"The Phantom Plainsman" is an example of the Saturday afternoon kids film. These "B-Oaters" served the purpose, at the time, of supplying product to theaters in small towns and rural areas. The fact that it was made by Republic Pictures, usually meant that at least the production values would be decent -- and they were. As with their serials, Republic Pictures placed action over script, and this film's script is silly; without any trace of imagination. I don't know how to rate a film like this. It was made for a young audience, who'd never seen television, and wanted to see an action packed Western at their local movie theater. I'd ask the question; did "The Phantom Plainsman," entertain the kids of 1942? I'd guess the answer would be -- yes, it did.
"Buy Me That Town" is comedy that now seems to be sadly locked away in Twentieth Century - Fox's film vault. Hopefully , it still exists, and will be rediscovered some day. The script was based on a Damon Runyon story about a racketeer, played by the always excellent Lloyd Nolan, who buys a bankrupt small town, in order to exploit it for taxes, and make it an asylum, or a safe haven for crooks needing protection from the law. Crooks, that is, willing to pay big bucks for that privilege! The local jail turns in quite a place. Bread and water is replaced champagne and steak. As the word gets around, felons from all over descend on the town for safety, and a darn good time. Of course, there are lots of complications, and this cozy relationship of housing big time criminals turns out to have negative aspects -- to say the very least! Eventually, the cynical Nolan turns in to a nice guy, and even brings in a war plant to revive the town's economy. A wonderful cast, and excellent direction from veteran Eugene Forde make this film a delight.
Yes, "Star of Midnight" is a bit of RKO Radio Pictures reworking, or ripping off, MGM's "The Thin Man," but so what? It's good in it's own right. William Powell plays rich and debonair lawyer, Clay Dalzell, who gets involved in a murder, and is himself, a suspect. At his side, Ginger Rogers, co-starring as Powell's romantic companion. This pairing of Powell and Rogers is not as perfect as was Powell and Loy, it's a good match up, never-the-less . The mystery centers around the disappearance of of an actress -- the star of a play entitled "Midnight" -- hence from which the film get its title. All this mystery is wrapped with over- the - top elegance, and sophisticated humor, that was so typical of Hollywood films of the 1930's . You may guess who the murderer is, but the motive should come as a surprise -- and neat one it is !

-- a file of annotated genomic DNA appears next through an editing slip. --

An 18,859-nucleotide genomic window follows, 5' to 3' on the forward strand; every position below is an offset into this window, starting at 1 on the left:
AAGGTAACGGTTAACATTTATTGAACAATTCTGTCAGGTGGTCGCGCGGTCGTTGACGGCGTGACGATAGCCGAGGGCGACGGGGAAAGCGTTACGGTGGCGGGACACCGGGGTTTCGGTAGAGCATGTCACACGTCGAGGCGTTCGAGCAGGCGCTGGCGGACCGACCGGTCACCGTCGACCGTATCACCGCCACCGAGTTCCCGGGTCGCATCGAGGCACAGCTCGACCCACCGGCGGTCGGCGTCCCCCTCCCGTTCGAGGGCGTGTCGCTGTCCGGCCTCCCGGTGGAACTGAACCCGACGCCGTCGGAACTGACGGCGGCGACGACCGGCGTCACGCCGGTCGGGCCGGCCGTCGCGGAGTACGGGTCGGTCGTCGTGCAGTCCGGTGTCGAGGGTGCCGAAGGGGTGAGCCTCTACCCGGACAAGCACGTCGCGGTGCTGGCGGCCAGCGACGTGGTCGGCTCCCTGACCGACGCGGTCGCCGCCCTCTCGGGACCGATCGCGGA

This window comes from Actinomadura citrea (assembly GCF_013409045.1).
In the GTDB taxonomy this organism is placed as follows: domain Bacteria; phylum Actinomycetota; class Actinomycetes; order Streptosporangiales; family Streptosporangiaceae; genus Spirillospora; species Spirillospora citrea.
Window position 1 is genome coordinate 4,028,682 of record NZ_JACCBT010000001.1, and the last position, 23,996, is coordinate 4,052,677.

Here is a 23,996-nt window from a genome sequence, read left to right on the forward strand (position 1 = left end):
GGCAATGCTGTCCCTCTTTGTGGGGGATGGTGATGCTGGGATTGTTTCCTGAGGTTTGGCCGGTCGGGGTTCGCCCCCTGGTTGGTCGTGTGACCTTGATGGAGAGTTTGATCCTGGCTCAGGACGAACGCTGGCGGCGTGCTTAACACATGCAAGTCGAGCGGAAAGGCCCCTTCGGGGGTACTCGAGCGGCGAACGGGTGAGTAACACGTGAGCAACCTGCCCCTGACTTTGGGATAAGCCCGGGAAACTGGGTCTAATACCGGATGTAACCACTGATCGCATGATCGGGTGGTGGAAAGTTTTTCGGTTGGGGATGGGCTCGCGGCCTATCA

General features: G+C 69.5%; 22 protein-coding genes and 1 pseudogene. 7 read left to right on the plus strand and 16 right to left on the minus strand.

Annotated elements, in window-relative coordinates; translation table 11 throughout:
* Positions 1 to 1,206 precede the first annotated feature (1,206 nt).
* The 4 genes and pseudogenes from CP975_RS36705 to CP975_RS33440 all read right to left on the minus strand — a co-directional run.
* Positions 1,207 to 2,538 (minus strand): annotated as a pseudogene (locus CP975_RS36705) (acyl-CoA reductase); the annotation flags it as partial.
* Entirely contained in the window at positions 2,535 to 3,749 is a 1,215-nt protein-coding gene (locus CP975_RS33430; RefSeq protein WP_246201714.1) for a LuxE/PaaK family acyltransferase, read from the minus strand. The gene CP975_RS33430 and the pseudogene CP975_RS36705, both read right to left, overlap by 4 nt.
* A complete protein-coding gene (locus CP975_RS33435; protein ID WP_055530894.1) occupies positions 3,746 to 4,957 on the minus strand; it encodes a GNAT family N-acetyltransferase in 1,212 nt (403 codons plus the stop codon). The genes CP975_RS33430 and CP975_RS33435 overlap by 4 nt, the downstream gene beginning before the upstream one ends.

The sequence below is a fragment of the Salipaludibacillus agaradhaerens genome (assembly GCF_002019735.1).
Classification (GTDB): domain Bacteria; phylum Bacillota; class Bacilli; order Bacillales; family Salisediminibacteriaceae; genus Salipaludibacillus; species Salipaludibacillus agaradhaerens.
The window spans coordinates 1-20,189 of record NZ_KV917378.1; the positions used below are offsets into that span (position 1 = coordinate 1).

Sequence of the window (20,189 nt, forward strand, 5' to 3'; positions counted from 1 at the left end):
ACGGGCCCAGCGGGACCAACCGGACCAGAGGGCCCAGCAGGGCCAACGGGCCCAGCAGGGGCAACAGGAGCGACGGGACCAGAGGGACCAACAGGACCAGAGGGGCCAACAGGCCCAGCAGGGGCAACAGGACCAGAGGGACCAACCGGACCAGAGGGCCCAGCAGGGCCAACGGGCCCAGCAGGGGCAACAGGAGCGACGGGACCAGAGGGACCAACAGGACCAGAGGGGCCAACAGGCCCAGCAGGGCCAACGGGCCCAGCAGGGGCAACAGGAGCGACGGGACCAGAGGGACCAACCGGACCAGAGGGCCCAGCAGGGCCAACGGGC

This 1943 film, inspired by the real life assassination of Reinhard Heydrich, the Nazi ruler of Czechoslovika, is disappointing, namely for the waste of talent. The fact that the film bears no relationship to the historical facts, is excusable; this is after all, a World War II propaganda film; few films of that period accurately portrayed the events of the time. No, the worst thing about the film was Fritz Lang's heavy handed direction. Lang was the most German of the German film directors, who migrated to Hollywood during the nineteen twenties and thirties. Here, Lang reverts to the old high style German touch of strange angles, and 1920's post-war Weimar expressionism, to gloss over a Hollywood pot-boiler. It doesn't work. The film is totally self conscious of it's own "artiness." Lang did great work in some American films -- this was not one of them.